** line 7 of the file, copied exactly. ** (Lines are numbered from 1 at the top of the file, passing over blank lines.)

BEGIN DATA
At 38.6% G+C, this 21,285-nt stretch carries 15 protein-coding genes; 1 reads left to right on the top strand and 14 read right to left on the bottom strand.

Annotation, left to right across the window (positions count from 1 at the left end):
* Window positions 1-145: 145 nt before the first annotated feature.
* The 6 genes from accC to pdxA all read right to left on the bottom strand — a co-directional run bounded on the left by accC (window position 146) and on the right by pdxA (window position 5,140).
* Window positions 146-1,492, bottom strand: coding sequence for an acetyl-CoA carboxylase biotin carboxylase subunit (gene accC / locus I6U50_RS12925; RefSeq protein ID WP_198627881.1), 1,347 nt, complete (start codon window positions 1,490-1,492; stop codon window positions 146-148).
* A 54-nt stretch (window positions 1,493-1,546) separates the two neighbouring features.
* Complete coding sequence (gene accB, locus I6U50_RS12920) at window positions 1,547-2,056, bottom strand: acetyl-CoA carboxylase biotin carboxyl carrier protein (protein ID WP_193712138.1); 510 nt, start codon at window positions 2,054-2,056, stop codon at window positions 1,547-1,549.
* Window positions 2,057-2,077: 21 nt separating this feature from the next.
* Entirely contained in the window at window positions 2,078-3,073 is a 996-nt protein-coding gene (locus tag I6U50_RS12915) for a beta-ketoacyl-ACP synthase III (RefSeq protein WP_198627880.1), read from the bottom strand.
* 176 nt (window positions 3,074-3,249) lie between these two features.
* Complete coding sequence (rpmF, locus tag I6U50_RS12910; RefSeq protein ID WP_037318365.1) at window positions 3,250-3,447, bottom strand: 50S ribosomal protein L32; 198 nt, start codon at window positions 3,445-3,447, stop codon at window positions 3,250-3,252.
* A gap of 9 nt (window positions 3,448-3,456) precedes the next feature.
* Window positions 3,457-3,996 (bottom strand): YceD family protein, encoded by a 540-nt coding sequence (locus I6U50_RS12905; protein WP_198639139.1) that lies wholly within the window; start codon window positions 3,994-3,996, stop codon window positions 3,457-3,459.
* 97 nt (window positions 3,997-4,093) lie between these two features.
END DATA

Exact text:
* Complete coding sequence (gene accB, locus I6U50_RS12920) at window positions 1,547-2,056, bottom strand: acetyl-CoA carboxylase biotin carboxyl carrier protein (protein ID WP_193712138.1); 510 nt, start codon at window positions 2,054-2,056, stop codon at window positions 1,547-1,549.